SMALL BUSINESSES SPEAK OUT, CONT’D…. Last week, Jeffrey Leonard, CEO of the Global Environmental Fund, talked to Stephen Colbert about his article in the latest issue of the Washington Monthly. The appearance generated some interesting responses.

If you missed the interview (and the article), Leonard is shining a light on a serious problem small businesses face, but which hasn’t generated much in the way of attention: “Many small firms are handicapped by a new twist on an old parasitic business practice that large corporations are using in the wake of the 2008-09 financial crisis, one that has significantly reduced the cash available to small businesses to invest and hire new employees.”

Leonard has several proposed changes, but the most straightforward is also the most effective: require companies with federal contracts pay their suppliers within 30 days of invoice. The shift would not only improve small business cash-flow, but would also help expand hiring.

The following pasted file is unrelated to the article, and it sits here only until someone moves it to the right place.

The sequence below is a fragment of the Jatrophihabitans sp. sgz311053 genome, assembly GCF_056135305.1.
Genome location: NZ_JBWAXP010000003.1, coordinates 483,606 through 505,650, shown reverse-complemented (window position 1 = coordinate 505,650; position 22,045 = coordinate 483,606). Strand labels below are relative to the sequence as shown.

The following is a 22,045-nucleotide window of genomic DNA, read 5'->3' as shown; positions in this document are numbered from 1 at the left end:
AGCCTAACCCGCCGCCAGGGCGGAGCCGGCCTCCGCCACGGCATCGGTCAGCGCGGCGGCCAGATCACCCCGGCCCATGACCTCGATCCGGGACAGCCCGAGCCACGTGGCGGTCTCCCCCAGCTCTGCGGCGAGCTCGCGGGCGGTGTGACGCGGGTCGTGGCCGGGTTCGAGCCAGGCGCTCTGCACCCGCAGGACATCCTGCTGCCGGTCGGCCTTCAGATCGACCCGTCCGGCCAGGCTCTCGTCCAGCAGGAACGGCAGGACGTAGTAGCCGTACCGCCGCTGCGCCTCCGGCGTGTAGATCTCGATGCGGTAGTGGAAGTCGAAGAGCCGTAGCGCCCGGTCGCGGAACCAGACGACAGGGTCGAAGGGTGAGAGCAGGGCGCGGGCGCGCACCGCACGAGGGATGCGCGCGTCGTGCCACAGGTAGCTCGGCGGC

After the interview, we heard from more than a few small businesses that could directly relate to what Leonard described. We started publishing some of their responses Tuesday, and we’re keeping the series going today.

Here, for example, is a note we received from Silicon Valley.

I was in the middle of writing my attorney this evening about collecting from our mega-client who owes us about $70K, when Mr. Leonard’s segment on The Colbert Report came on. I was stunned. He is absolutely spot-on with his observation.